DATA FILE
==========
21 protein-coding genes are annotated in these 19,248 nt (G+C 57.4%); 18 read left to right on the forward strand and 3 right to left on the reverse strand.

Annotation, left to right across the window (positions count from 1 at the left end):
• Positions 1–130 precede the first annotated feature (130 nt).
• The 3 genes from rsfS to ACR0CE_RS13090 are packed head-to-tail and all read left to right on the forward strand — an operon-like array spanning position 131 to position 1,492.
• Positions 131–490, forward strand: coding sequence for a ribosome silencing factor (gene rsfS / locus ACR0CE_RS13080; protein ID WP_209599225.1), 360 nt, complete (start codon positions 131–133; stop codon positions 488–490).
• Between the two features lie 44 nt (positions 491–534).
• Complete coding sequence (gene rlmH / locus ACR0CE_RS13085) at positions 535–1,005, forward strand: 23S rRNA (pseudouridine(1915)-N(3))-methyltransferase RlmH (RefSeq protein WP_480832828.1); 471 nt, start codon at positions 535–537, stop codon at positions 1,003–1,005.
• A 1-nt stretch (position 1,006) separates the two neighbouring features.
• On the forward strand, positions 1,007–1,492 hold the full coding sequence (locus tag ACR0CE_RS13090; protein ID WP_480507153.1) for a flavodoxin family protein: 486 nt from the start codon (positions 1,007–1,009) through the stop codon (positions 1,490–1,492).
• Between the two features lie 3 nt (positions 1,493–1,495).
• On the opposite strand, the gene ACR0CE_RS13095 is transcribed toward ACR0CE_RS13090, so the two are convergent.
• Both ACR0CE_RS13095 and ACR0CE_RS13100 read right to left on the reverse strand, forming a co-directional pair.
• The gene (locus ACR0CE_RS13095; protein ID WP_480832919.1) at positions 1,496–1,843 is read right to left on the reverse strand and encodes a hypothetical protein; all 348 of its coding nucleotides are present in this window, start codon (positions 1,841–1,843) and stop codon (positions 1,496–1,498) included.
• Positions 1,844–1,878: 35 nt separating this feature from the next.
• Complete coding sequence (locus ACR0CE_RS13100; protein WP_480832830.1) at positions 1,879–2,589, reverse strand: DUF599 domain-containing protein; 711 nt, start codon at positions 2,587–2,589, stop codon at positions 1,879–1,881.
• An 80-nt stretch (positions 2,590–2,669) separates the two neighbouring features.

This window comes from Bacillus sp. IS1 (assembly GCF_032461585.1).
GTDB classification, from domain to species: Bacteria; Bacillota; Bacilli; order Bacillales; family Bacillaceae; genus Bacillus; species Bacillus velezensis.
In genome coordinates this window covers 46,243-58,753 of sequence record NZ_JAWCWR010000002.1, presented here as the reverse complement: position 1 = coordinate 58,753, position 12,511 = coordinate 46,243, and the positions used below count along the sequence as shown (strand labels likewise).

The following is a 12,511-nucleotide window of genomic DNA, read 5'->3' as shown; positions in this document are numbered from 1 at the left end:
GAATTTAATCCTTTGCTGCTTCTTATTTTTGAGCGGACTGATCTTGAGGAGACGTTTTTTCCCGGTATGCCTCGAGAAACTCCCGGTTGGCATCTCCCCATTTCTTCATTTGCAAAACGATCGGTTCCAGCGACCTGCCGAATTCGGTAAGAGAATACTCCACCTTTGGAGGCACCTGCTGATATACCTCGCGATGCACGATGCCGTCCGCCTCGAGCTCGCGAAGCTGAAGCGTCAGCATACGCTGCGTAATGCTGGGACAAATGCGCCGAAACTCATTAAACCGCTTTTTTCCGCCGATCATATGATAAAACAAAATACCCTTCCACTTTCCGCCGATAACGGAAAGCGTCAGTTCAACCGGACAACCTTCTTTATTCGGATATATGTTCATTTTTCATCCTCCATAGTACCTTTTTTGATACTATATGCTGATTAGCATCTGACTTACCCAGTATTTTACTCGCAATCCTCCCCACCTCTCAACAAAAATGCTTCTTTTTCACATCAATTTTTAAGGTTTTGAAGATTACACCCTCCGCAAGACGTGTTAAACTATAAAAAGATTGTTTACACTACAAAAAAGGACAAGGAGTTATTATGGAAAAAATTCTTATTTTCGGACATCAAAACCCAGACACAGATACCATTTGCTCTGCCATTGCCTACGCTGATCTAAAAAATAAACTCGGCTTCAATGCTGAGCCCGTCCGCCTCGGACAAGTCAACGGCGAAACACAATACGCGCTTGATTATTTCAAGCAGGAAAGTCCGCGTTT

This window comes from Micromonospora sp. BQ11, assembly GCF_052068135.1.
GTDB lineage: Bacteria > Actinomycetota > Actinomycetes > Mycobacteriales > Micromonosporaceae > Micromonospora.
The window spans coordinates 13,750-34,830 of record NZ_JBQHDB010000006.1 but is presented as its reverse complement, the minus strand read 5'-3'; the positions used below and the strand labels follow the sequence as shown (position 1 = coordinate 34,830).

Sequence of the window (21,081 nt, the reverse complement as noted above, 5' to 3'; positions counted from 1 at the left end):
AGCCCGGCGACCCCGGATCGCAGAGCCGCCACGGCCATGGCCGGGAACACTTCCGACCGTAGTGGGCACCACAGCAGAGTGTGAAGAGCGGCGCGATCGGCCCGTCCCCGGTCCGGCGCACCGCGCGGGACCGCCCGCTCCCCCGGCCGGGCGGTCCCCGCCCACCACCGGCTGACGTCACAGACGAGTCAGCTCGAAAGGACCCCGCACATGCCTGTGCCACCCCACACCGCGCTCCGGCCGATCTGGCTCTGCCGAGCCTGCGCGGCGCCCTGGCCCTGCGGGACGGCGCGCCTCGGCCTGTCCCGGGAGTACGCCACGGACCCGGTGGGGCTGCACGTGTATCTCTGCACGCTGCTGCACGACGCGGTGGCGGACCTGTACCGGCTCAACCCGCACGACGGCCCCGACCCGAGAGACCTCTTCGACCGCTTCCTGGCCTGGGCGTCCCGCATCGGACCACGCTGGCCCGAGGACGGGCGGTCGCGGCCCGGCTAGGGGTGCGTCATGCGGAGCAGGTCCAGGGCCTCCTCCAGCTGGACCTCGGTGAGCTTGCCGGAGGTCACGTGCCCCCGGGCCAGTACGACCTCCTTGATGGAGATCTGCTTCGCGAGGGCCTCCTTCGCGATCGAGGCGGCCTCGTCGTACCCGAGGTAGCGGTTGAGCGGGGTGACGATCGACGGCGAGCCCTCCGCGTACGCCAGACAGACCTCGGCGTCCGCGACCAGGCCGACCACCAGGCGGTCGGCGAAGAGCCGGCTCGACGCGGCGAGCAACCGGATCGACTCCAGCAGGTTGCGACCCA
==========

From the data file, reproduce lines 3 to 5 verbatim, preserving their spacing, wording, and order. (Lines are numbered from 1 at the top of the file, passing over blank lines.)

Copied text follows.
• Positions 1–130 precede the first annotated feature (130 nt).
• The 3 genes from rsfS to ACR0CE_RS13090 are packed head-to-tail and all read left to right on the forward strand — an operon-like array spanning position 131 to position 1,492.
• Positions 131–490, forward strand: coding sequence for a ribosome silencing factor (gene rsfS / locus ACR0CE_RS13080; protein ID WP_209599225.1), 360 nt, complete (start codon positions 131–133; stop codon positions 488–490).